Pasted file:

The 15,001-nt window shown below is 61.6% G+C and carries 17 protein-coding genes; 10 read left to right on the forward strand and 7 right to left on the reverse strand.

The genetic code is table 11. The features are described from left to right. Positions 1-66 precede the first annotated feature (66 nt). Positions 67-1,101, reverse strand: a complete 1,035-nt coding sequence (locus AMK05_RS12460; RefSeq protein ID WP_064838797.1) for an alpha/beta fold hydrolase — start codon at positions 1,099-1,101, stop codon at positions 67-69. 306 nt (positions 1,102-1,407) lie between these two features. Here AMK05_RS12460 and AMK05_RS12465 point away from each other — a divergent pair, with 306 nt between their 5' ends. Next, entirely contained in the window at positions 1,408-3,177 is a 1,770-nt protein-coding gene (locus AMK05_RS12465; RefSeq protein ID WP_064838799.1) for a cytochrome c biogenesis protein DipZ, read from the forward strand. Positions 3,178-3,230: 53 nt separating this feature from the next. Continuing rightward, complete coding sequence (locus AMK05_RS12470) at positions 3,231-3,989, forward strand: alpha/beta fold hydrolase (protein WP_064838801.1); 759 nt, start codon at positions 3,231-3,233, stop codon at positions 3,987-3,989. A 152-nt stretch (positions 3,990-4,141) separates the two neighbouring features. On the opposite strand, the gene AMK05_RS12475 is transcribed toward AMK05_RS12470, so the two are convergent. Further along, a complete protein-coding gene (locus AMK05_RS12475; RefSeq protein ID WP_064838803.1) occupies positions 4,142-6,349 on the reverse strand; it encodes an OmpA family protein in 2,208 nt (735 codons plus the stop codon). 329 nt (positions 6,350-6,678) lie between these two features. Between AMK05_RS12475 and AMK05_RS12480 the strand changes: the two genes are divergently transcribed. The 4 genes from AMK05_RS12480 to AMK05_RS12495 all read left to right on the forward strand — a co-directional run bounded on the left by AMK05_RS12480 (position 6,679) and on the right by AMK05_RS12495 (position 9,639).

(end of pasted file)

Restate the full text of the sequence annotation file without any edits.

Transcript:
The 15,001-nt window shown below is 61.6% G+C and carries 17 protein-coding genes; 10 read left to right on the forward strand and 7 right to left on the reverse strand.

The genetic code is table 11. The features are described from left to right. Positions 1-66 precede the first annotated feature (66 nt). Positions 67-1,101, reverse strand: a complete 1,035-nt coding sequence (locus AMK05_RS12460; RefSeq protein ID WP_064838797.1) for an alpha/beta fold hydrolase — start codon at positions 1,099-1,101, stop codon at positions 67-69. 306 nt (positions 1,102-1,407) lie between these two features. Here AMK05_RS12460 and AMK05_RS12465 point away from each other — a divergent pair, with 306 nt between their 5' ends. Next, entirely contained in the window at positions 1,408-3,177 is a 1,770-nt protein-coding gene (locus AMK05_RS12465; RefSeq protein ID WP_064838799.1) for a cytochrome c biogenesis protein DipZ, read from the forward strand. Positions 3,178-3,230: 53 nt separating this feature from the next. Continuing rightward, complete coding sequence (locus AMK05_RS12470) at positions 3,231-3,989, forward strand: alpha/beta fold hydrolase (protein WP_064838801.1); 759 nt, start codon at positions 3,231-3,233, stop codon at positions 3,987-3,989. A 152-nt stretch (positions 3,990-4,141) separates the two neighbouring features. On the opposite strand, the gene AMK05_RS12475 is transcribed toward AMK05_RS12470, so the two are convergent. Further along, a complete protein-coding gene (locus AMK05_RS12475; RefSeq protein ID WP_064838803.1) occupies positions 4,142-6,349 on the reverse strand; it encodes an OmpA family protein in 2,208 nt (735 codons plus the stop codon). 329 nt (positions 6,350-6,678) lie between these two features. Between AMK05_RS12475 and AMK05_RS12480 the strand changes: the two genes are divergently transcribed. The 4 genes from AMK05_RS12480 to AMK05_RS12495 all read left to right on the forward strand — a co-directional run bounded on the left by AMK05_RS12480 (position 6,679) and on the right by AMK05_RS12495 (position 9,639).